This year was going to be the year right out of Homes and Garden. I weed about ten times a day as I'm outside coaxing Cooper to go "potty."So how are the flowers this year? GONE!!!! Cooper and his best friend, Irie the boxer, play hide and seek and tag all through my garden. My day lillies are crushed, even a heavy dose of viagra couldn't keep my gladiolas up. As for the zinnia blooms, I don't believe what researchers say - that dogs can see only black and white - Cooper goes for the pink blooms every time.

Wednesday, August 5, 2009

Dog Daze of Summer

It's August. The dog days of summer have turned into the dog "daze". You know the look; the whine, the sticky fingers. Repetition has set in. The excitement of fireflies and the ice cream truck music have gotten on your last nerve.

But how can this happen to a puppy who is going through his first August? How can the turn of the calendar page make a rambunctious puppy suddenly ready to cave come Sunday when the calendar flipped to August 1st?

Saturday July 31st, Cooper - our 3 month old beagle puppy - stayed up until midnight playing tug of war and chase with Irie - our daughter's 2 year old boxer. We had company over and they were busying dragging out every doggy toy imaginable to show our friends. Our friend Janet finally asked, "Do they always stay up this late playing?"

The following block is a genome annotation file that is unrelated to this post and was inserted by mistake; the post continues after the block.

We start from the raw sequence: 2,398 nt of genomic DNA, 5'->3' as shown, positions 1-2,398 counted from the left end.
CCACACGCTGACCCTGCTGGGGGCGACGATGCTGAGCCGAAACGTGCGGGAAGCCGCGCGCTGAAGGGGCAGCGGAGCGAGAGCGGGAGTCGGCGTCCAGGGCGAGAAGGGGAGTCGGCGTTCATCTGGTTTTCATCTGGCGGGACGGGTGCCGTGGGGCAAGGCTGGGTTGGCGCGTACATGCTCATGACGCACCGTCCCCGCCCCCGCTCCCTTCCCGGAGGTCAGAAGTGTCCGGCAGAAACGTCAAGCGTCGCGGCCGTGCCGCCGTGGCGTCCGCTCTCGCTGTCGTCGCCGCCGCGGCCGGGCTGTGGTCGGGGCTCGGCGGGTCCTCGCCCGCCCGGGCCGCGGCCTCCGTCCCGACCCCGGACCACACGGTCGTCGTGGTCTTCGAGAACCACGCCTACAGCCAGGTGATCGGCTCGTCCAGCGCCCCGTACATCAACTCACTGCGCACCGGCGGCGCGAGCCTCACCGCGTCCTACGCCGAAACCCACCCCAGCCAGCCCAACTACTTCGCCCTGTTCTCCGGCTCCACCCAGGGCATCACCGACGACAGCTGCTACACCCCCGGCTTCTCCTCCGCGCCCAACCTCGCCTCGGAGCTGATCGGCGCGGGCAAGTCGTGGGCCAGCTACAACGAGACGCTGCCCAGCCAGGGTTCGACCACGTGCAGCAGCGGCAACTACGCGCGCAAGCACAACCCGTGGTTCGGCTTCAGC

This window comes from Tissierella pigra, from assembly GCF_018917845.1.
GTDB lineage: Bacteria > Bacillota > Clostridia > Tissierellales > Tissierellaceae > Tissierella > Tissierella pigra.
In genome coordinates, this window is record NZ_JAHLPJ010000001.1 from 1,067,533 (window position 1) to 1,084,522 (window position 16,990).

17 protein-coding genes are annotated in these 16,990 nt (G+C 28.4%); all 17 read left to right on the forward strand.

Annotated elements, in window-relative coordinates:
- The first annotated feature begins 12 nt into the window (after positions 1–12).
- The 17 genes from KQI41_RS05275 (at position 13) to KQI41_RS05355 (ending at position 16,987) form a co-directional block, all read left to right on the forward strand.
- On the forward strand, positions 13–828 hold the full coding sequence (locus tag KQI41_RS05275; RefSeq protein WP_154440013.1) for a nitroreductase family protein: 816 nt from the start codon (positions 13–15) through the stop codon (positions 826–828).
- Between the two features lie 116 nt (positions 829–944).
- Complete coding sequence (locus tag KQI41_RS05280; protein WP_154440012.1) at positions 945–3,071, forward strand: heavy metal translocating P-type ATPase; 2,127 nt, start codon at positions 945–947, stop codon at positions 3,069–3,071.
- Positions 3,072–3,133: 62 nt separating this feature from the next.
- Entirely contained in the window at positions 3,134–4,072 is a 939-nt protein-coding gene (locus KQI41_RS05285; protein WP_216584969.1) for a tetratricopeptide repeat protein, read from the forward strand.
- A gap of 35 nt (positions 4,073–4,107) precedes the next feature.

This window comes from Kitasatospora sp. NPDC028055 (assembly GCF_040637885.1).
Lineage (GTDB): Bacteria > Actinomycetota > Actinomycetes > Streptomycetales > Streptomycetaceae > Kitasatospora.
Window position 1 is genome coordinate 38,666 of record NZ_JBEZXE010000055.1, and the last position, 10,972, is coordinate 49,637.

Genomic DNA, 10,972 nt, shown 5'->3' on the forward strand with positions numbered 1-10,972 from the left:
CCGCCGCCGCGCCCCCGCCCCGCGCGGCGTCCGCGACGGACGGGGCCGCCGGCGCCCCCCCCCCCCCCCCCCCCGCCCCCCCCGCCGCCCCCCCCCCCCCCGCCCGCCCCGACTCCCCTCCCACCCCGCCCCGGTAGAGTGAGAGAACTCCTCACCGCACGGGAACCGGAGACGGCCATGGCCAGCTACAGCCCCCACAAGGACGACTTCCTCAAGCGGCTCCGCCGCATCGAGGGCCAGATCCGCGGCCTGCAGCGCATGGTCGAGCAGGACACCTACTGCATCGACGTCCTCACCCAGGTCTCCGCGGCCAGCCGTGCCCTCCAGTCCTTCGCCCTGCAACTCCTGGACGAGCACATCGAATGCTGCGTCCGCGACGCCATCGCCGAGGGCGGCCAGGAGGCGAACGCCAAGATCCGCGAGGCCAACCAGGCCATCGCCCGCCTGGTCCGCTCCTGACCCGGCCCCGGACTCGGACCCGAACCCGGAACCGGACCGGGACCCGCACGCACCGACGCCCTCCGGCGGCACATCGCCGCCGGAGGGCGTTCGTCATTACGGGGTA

We don't think so - we put Cooper in his crate right before 11:00 and unless Irie and Cooper have figured out to manipulate the crate handle with their paws - all bets for nocturnal play dates are off. When my husband and I went to bed that night we congratulated ourselves again for having such an adorable puppy and better yet - for having quite a few successful days in a row without any accidents in the house. Nothing like high five pillow talk.

Come Sunday morning Cooper slept in - YES!!! When we take Cooper outside to do his morning ritual, he finishes quickly, sits briefly and takes in the backyard and all its glory - making sure that everything is still where it should be - and plops down for a stretch. He's romping and sniffing a little less.

As for the housebreaking? Last night Cooper walked over to his doggy bed and squatted - 12 inches from the back door.